Gon Beat him in Tekken Ball or achieve a high score in Survival Mode and input the name "GON".



Tekken 3 has two soundtracks, Tekken 3 Arcade Soundtrack 001 ex and Tekken 3 PlayStation Soundtrack 002.


Main article: Tekken 3/Gallery



  • This Tekken game is notable for having these distinctions:
    • It is the only game that does not feature Kazuya Mishima, Marshall Law, and Lee Chaolan as playable characters.
      • Despite this, Kazuya still appears in the arcade opening and in a photo in Eddy Gordo's ending, and Marshall Law appears in the console opening and in Forest Law's ending.
      • Lee neither makes an appearance nor is mentioned in this game.
    • It features a sound-echoing replay; this is only present in the PlayStation version.
    • It has two mini-games.
    • The only game where no Jack model is a default character.
    • The first game to have a Theater Mode outside Japan.
    • Apart from the first game in the series, this entry introduced the most new characters to the series. It also introduced the most replacement characters in the series. Notable examples include Jin Kazama in place of Kazuya Mishima; Hwoarang in place of Baek Doo San; and Julia Chang in place of Michelle Chang.
    • It is the last game where the round timer is set at 40 seconds by default.
    • The only Tekken game where Kuma and Panda share the same ending.
    • The last Tekken game where the fighters do not have full movelists.
    • The first Tekken game to feature pictures of the characters in the VS. screen.
  • If the player puts the Tekken 3 game disc into a CD player (or activates the "CD player" function on their game console), the second track will play. The song is called "The King Of Iron Fist Tournament 3: Enter The Tekken" and runs for 2 minutes and 37 seconds.
  • Theater Mode is unlocked after the player beats arcade mode with the ten default characters.
  • If the player has any saved data from Tekken or Tekken 2 on their memory card, the player can view unlocked FMVs from those games while in Tekken 3sTheater Mode.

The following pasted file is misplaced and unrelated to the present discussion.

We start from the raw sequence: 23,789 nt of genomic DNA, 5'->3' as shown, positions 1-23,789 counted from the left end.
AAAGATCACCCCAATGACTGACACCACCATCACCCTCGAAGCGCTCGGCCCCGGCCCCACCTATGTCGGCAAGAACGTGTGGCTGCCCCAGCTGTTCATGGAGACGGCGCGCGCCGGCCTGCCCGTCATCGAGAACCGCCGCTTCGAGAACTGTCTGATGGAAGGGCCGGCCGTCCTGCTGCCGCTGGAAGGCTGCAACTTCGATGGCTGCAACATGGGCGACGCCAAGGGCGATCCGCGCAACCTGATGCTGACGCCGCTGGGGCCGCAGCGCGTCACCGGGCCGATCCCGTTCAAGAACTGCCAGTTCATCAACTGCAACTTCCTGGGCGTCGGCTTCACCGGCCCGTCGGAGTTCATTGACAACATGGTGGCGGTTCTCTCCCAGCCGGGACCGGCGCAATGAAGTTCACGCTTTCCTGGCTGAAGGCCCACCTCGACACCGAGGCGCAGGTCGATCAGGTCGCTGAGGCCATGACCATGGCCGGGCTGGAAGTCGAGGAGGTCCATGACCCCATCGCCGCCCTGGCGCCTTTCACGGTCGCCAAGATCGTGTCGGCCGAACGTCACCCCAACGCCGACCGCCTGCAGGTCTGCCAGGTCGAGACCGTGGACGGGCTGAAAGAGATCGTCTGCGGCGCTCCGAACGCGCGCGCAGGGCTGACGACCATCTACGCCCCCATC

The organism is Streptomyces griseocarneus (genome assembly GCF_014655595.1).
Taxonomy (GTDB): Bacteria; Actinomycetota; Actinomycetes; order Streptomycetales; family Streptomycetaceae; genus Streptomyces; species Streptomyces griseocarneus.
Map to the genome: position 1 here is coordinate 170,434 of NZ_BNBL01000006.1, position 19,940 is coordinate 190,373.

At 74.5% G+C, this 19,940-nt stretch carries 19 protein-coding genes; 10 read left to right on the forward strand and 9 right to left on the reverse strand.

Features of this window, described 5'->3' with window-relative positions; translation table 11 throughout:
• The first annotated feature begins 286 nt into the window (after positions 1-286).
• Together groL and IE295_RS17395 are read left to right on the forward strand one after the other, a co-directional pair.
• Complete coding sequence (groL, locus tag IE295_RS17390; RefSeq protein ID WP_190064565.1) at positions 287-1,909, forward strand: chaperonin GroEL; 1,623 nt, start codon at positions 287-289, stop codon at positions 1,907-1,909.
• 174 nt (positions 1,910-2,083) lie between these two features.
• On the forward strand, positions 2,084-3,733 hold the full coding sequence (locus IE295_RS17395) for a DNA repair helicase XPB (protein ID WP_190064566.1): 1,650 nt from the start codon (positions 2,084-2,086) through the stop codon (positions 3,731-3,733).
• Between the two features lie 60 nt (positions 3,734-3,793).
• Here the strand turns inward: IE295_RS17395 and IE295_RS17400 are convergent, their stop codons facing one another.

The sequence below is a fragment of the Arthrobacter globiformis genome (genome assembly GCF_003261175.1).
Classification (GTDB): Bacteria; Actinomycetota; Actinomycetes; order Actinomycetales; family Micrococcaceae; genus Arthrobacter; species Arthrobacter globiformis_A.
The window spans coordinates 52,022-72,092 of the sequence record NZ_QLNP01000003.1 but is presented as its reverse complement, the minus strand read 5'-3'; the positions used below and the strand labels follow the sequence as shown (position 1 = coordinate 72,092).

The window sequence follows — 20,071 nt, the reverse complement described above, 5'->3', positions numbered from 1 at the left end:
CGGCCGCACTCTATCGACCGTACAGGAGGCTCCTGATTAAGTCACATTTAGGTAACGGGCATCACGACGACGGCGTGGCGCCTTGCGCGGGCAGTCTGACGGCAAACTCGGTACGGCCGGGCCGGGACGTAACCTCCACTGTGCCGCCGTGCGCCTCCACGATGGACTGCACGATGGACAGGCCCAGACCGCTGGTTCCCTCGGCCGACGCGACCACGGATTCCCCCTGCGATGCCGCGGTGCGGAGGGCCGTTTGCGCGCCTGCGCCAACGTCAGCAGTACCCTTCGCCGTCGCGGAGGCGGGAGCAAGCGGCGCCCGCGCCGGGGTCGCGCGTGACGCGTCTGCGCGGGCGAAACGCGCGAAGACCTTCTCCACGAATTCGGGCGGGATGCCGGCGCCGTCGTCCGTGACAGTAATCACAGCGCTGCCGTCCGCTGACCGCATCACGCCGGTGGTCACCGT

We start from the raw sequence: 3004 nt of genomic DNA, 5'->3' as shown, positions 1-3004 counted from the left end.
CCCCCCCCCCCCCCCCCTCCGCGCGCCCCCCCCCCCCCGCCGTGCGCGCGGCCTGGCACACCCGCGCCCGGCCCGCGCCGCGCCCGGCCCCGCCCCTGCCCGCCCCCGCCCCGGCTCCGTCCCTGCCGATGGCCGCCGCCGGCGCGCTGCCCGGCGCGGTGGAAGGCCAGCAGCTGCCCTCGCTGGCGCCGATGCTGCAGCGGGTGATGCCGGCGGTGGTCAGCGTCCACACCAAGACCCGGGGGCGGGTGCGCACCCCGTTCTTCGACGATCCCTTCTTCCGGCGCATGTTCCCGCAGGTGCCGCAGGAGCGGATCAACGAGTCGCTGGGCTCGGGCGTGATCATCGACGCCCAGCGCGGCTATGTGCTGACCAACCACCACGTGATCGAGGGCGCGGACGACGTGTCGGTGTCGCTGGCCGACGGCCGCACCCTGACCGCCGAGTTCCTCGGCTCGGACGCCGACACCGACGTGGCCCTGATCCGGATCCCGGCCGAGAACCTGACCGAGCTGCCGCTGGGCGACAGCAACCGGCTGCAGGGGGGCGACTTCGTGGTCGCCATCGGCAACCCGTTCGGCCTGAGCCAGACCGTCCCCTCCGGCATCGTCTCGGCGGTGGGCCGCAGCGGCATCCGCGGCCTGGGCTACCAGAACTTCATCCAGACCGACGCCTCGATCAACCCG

• In Paul and Bryan's stage, a piece of graffiti on the wall says "Soul Edge". This is a reference to Namco's Soul series (and possibly the fictional sword itself).
  • Crow, Falcon, Hawk, and Owl, members of the Tekken Force who appear in the eponymous mini-game in this installment, are playable through the use of a cheat device such as Action Replay/GameShark.
  • Doctor Bosconovitch and Gon appear as secret characters in the console version of the game and do not appear in any subsequent main-series titles.
  • Dr. Bosconovitch is also spelled "Boskonovitch" within the game.
    • This spelling appears when the player completes Tekken Force Mode for the fourth time. At the end, when the high score is displayed, it says below: "YOU SAVED DR. BOSKONOVITCH!"
  • In the manual, Eddy Gordo's first name is accidentally spelled "Eddie" in every language. Ironically, his first name is spelled correctly in the brief biography.
  • On March 20th 2022, Netflix announced a TV series based largely on the plot of Tekken 3.
  • Tekken 3 is mentioned in the Eiffel 65 song "My Console".
  • Tekken 3 is featured in an episode of the British sitcom Spaced. In the skit, a character called Daisy is playing as Nina Williams in a match against Paul Phoenix. When she comes away from the game to argue with another character, Tim, she and Tim's exchanges are visualized with Tekken 3 gameplay, with Daisy represented by Nina and Tim as Paul. At the argument's close, Tekken 3 health bars are imposed on the screen and Daisy mimics Nina's win pose as a narrator announces that she wins.
  • In the beta version there is an unidentified hit property that pushes the opponent forward but also downward, but not as strong as a full spike. This property does not exist in the release version or in any subsequent game.[7]


Aggregator Aggregate score
Magazines from the Past 97%
(25 reviews)[8]
Publication Review score
Arcade 5/5[9]
Computer and Video Games 5/5[10]
Edge 9/10[11]
Electronic Gaming Monthly 39/40[12]
Famitsu 39/40[13][14]
Game Informer 9.5/10[15]
GamePro 5/5[16]
GamesMaster 95%[17]
GMR 10/10[18]
Official U.S. PlayStation Magazine 5/5[19]
Play 92%[20]

See Also[]

External Links[]